Boris is the wise ol’ CEO of TNW who writes a weekly column on everything about being an entrepreneur in tech — from managing stress to embracing awkwardness. You can get his musings straight to your inbox by signing up for his newsletter!
I was talking to a woman the other day about how much she liked the company she worked for. It’s fun and modern in most ways, but there was one big catch — the management team is still stuck in the past when it comes to this year’s biggest challenge for employees and companies… returning to the office.
Their CEO had recently announced that they expect employees to work from the office again five days a week as soon as things return to normal.
She was dismayed and annoyed and told me most employees don’t want to return to the office five days a week. Some are fine with three days. Others would prefer two days, and a few are happy with just one day a week at the office.
Now faced with a forced five-day week back at the office, the employee told me she and her coworkers are ready to revolt. They thought about going to the office and spending less time working and more time drinking coffee and chatting. Performance would drop, and management would be forced to allow work from home again.
The response? Management took the position of look, you’re being paid to work from the office, so if you don’t like that, you can quit and find a different company to work at.
Both responses are incredibly human and understandable knee-jerk reactions — but they won’t lead to a solution. And I truly believe that in the end, both employees and the company will be worse off.
So how do you solve it…?
I don’t have the perfect solution to this problem (I never do), but I think it’s important to realize that frustrations with decisions like these are usually just the tip of the iceberg, while there’s so much more going on below the surface.
In this situation, I think it would’ve made more sense for the management to ask themselves, “Why exactly do we want people to work from the office? Why really?” And the answer can’t be “just because.”
To me, the answer would most likely be “because I want people to perform” and the logical follow-up would be “and I can’t ever be sure if they work from home because I can’t check up on them as easily.”
Now that’s a trust issue — and it’s an indictment on management and its approach. But trust is also something you need to earn, so both management and employees need to think hard about how to build that trust.
The logical next step is to look at performance. If you’re an employee and can show you’re more efficient and reach your goals faster while working at home, then surely that should be a persuasive reason to allow you to work from home.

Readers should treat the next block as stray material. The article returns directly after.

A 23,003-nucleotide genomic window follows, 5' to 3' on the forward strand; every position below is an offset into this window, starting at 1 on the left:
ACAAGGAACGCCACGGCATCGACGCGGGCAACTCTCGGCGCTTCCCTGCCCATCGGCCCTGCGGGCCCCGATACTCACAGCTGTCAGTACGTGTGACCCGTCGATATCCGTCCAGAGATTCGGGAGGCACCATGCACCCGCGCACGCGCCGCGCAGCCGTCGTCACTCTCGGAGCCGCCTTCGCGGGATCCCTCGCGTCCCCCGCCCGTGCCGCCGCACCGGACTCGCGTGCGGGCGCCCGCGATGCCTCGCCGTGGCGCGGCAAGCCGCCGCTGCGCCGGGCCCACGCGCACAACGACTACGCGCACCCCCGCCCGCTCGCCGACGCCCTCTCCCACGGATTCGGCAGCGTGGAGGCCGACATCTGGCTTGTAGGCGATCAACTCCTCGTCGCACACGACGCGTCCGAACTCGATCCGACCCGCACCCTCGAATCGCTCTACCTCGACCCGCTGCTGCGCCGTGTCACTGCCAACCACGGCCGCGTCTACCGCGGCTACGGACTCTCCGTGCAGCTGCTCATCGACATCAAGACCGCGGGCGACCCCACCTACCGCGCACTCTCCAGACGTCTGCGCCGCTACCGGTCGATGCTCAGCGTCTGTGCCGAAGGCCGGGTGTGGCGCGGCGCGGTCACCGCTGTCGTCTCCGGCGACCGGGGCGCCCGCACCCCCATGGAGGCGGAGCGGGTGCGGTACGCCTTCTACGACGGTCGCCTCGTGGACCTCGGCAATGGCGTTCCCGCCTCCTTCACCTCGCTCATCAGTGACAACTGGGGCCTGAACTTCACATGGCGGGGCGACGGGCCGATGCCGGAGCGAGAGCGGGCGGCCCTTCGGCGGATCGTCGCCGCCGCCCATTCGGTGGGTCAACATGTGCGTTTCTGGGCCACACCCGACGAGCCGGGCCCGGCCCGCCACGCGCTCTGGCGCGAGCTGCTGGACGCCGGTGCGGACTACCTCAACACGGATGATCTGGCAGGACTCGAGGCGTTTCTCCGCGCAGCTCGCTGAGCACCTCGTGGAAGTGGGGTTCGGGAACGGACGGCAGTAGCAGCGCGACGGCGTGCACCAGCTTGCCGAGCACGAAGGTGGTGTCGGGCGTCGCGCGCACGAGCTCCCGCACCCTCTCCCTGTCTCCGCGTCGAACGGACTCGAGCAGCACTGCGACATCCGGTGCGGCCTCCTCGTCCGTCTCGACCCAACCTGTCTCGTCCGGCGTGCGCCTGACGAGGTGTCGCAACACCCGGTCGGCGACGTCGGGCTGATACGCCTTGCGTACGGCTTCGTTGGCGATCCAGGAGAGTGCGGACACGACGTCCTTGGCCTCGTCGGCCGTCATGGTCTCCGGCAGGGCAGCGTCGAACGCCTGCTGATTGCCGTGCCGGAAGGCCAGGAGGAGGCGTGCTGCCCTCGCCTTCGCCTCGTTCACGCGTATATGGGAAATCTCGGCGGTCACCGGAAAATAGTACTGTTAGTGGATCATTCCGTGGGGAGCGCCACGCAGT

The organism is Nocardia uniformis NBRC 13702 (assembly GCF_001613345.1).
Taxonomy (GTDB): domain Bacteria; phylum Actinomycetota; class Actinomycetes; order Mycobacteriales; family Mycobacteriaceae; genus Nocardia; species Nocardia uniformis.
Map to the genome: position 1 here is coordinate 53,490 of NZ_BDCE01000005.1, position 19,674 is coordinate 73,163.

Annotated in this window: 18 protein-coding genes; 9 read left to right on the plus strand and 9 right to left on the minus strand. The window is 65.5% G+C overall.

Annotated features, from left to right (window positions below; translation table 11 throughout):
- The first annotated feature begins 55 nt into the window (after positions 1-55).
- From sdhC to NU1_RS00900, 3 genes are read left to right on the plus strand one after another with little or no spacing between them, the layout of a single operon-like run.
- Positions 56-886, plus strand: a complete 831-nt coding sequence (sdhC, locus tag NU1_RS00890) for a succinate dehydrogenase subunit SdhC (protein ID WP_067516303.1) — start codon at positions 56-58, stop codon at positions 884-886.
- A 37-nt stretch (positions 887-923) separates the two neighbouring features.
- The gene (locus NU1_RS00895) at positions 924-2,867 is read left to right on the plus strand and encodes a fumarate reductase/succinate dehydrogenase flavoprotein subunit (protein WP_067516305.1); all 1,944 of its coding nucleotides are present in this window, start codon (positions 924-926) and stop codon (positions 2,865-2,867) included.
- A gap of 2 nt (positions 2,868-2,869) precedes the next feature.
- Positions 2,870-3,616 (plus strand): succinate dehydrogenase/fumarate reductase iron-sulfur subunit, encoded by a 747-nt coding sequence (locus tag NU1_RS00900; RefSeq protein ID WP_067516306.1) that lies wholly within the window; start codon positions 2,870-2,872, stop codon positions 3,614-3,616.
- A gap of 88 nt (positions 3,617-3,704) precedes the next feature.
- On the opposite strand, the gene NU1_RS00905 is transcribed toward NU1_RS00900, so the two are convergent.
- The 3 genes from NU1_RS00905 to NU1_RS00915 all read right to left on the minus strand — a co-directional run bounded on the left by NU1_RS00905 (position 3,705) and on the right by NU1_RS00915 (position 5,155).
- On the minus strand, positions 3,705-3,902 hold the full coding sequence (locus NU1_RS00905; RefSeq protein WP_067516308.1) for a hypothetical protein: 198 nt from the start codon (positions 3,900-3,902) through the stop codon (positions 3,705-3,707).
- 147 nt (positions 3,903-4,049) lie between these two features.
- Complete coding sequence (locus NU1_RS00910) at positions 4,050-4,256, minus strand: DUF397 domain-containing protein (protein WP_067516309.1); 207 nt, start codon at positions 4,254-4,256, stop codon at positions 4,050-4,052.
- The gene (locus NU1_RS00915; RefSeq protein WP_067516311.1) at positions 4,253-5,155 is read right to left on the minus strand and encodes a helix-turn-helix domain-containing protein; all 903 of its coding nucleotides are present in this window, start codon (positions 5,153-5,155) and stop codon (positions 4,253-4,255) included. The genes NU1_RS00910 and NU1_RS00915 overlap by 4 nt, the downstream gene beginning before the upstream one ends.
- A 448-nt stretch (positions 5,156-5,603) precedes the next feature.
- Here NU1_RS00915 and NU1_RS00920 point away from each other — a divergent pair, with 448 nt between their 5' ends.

So despite the fact we’ve all seen that we can work and be productive from home, I think we should never underestimate the magic that can happen when you get people together in the same place.
That’s why if you’re an employee, you need to be honest when asking yourself this question: “Does working from home really make me more efficient, or is it just slightly more comfortable?”
Now, these questions won’t resolve the issue on their own, but they’re a good start of getting into the habit of asking yourself the ‘five whys.’
Try solving issues with the ‘five whys’ technique
In my mind, if you want to solve a problem, you’re going to have to stop looking at it superficially and look for its root cause. Just thinking about it a minute longer might help, but I’m quite fond of the ‘five whys’ technique.
How does it work? You just need to ask ‘why?’ five times.
Why do you want to work from home?
- 1st why — because I like it
- 2nd why — because I can focus better
- 3rd why — because there are fewer distractions
- 4th why — because the office is too loud and I’m pulled into too many meetings
- 5th why — I need silence and no interruptions to do my work more efficiently
All of these reasons are completely understandable, but using the five whys forces you to see that working remotely might not be the only solution.
These issues could, for example, be addressed with a quieter office space and a rule that limits the number of meetings throughout the day. So you staying at home or coming into the office might not be the root cause, but rather the company’s culture.
But let’s see how it works for management:
Why do you want your employees to come to the office?
- 1st why — because I don’t think they work as hard from home
- 2nd why — because I believe they will be too distracted at home
- 3rd why — because their cat demands attention, the dishwasher needs to be emptied, and their kids are running around
- 4th why — because that means they won’t spend all their time on their work
- 5th why — and that means I’m paying 100% and only getting 50% work back
‘Butts in seats’ isn’t a solution to not having control over productivity. Instead, just focus more on output rather than hours or being physically present.
Implement a clear KPI and OKR system and make sure you’re happy with those goals, and then when employees meet those goals… who the hell cares about hours worked?
And if you’re worried about morale being low due to lack of face-to-face interactions — or see more confrontations and criticism happening — then organize more events at the office or create other reasons to entice people to get together and interact more with each other.
If we break it all down, I think the primary reason people want to work from home is comfort. And the reason managers want their employees close to them is control. But both comfort and control can be achieved by other means if we’re all able and willing to look at the root cause of our desires.